Saturday, December 28, 2013

First Spark

The idea for customizable miniatures really began rattling around in my brain a little over a year ago when I started a 3.5 edition campaign with some friends. Two of my party members were entirely new to role-playing and, disinclined to invest in their own minis, had been using coins or spare dice to mark their location on the battlefield. As most tabletop gamers know, having and painting your own miniature provides a real sense of investment, and I wanted our new players to have that full experience, that tangible connection to their characters. With the holidays upon our merry band, I decided that I’d try to get everyone a mini as a stocking stuffer.

I figured the most convenient way of getting miniatures that matched up with my friends' characters sheets was to find a website that would let me build the figures myself. After all, I'd seen other apps that had customize-and-3D-print functionality. In my naivete, I sort of took for granted that a service like that would already exist for role-playing games. I thought it would be as simple as ticking a couple boxes, choosing from some cool armor options, and having it shipped to me. As it turned out, no such service existed.

I ended up doing what most tabletop gamers have done at one time or another: settled on minis that were close to, but not quite, what I wanted. I, for example, had built a character  called Harmony Harpbreaker. She was a sassy, lyre-playing, hard-rock inspired gnome bard characterized by smooth-talking and recklessness. In my case, ‘close to what I wanted’ ended up being this mini. And a lovely mini it was. Sure, it was similar enough to what I was looking for to be serviceable, but it just didn't capture the details I cared most about. Harmony would have had her lyre strapped to her back, ready for a quick-draw. She wouldn't have been wearing chain-mail, rather some stylish leather with evidence of the rough-and-tumble lifestyle of a wandering minstrel. And maybe most importantly, she would have had a more relaxed, suave demeanor instead of an aggressive, battle-ready stance.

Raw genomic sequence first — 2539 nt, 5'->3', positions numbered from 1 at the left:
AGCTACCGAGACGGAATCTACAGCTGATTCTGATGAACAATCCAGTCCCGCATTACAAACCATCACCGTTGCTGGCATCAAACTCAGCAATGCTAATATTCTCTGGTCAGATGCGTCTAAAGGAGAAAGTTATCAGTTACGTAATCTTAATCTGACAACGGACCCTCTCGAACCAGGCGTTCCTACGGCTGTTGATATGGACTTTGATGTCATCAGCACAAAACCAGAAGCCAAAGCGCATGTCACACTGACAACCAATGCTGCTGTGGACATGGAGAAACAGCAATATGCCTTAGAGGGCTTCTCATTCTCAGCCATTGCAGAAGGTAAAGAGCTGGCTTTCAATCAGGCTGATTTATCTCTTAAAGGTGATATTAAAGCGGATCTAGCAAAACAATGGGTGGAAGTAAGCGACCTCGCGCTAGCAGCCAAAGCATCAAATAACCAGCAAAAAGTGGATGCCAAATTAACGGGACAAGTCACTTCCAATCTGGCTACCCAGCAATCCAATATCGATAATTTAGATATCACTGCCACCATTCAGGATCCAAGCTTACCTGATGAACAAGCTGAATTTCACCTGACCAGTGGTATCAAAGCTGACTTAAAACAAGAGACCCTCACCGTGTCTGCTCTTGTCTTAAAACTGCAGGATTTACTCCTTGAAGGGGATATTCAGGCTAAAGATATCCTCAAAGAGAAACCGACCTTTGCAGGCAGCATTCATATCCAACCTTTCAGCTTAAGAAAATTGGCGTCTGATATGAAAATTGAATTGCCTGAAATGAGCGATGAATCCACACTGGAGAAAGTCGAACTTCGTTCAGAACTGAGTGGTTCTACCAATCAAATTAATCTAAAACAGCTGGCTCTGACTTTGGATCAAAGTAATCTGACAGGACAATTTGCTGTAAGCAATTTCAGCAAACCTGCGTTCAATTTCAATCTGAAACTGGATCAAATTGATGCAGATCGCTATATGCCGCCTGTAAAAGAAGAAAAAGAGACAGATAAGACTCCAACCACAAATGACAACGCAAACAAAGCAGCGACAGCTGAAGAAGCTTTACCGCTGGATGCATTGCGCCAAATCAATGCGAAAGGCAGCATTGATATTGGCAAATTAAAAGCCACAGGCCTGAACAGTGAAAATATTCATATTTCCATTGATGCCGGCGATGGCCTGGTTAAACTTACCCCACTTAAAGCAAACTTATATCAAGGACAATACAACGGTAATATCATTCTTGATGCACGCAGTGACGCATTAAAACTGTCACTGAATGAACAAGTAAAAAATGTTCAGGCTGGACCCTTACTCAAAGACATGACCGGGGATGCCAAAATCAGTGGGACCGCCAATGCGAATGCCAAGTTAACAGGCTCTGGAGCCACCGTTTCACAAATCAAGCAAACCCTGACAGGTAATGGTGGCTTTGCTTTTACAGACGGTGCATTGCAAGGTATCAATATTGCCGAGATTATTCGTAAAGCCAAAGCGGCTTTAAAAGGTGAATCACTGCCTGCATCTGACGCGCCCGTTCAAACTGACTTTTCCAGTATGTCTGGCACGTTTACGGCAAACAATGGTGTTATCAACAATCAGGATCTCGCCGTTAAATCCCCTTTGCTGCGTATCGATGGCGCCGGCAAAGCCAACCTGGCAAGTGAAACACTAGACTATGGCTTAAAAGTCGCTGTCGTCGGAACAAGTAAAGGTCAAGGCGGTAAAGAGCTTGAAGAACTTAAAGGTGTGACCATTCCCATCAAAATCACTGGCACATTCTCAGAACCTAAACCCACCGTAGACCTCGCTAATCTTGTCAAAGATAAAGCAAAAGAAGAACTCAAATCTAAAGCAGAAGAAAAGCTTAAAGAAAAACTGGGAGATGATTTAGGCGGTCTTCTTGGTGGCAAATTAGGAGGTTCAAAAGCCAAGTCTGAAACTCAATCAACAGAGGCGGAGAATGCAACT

Now, everyone liked their minis, spent a day painting them, and ended up more attached to their characters than ever. What really amazed me though was how difficult it was to find a figure that truly matched the character sheet and personality of each party member. After Christmas had come and gone, I told my friend Teagan Morrison about my struggle to find the ‘right’ minis and how I wished there were an easy way to build personalized figures. Surprise, surprise: as it turns out, he’d recently been hunting for a way to customize miniatures too, and he'd also failed to find a solution. He'd gone the 'green stuff' route, sawing apart two different minis and Frankensteining parts back together to approximate what he actually wanted. But the idea of customized, 3D printed minis had been germinating in both of us since.

After a conversation that played out like a superhero team-up comic, we decided to join forces, me with my experience working in the RPG community and him with technical experience garnered from his work in the video game industry. We were going to make the very service we wanted to use. We promptly began seeking out other party members to help make this fanciful dream a reality. By our powers combined! 

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